A re-examination of the U.S. Insurance Market’s Capacity to Pay Catastrophe Losses
63 Pages Posted: 20 May 2022
Date Written: May 11, 2022
Cummins, Doherty, and Lo (2002) present a theoretical and empirical analysis of the capacity of the property liability insurance industry in the U.S. to finance catastrophic losses. In their theoretical analysis, they show that a sufficient condition for capacity maximization is for all insurers to hold a net of reinsurance underwriting portfolio that is perfectly correlated with aggregate industry losses. Estimating capacity from insurers’ financial statement data, they find that the U.S. insurance industry could adequately fund a $100 billion event in 1997. As a matter of comparison, Hurricane Katrina in 2005 cost the insurance industry $40 to $55 billion (2005 dollars). Our main objective is to update the study of Cummins et al (2002) with new data available up to the end of 2020. We verify how the insurance market’s capacity has evolved over recent years. We show that the U.S. insurance industry’s capacity to pay catastrophe losses is higher in 2020 than it was in 1997. Insurers could pay 98% of a $200 billion loss in 2020 in comparison to 81% in 1997.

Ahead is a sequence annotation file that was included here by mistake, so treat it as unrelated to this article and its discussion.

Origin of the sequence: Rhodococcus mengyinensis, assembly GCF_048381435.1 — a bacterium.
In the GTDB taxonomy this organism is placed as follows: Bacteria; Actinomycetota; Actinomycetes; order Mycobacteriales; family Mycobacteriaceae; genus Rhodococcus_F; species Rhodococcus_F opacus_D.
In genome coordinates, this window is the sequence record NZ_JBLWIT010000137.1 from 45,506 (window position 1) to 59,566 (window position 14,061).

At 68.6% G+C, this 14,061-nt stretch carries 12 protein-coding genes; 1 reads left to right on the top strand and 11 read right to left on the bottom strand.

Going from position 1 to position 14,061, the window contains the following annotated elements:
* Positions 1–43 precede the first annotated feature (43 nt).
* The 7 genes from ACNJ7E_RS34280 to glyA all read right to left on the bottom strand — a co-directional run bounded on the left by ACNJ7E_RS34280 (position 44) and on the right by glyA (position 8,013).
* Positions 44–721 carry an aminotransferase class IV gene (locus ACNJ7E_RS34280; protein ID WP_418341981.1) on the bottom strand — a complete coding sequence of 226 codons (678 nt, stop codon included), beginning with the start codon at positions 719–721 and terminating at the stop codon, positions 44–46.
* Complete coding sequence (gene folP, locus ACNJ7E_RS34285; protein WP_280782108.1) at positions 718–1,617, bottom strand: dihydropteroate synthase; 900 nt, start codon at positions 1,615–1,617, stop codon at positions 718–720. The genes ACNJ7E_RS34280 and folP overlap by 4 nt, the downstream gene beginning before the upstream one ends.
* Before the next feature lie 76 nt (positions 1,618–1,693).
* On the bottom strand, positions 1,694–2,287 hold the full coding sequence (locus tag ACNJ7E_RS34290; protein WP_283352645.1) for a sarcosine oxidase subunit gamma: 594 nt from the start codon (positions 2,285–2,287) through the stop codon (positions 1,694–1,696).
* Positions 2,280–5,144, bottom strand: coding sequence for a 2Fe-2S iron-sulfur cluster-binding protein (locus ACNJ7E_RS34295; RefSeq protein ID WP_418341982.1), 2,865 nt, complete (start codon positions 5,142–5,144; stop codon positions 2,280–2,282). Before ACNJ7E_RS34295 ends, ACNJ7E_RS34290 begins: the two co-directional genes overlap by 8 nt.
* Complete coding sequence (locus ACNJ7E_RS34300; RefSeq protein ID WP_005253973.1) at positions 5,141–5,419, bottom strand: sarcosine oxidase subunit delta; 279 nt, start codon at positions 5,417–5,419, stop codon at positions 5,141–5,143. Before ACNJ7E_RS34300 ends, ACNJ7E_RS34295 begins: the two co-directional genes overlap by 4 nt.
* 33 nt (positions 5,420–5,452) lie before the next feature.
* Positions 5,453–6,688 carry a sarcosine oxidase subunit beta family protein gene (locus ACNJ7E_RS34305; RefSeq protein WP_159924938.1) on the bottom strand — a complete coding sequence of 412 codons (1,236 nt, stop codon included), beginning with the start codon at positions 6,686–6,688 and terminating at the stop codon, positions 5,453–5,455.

Keywords: Catastrophe loss, U.S. insurance industry, industry capacity, reinsurance, climate finance, climate risk.
JEL Classification: G22, G52, Q54, Q57, D81, D53.
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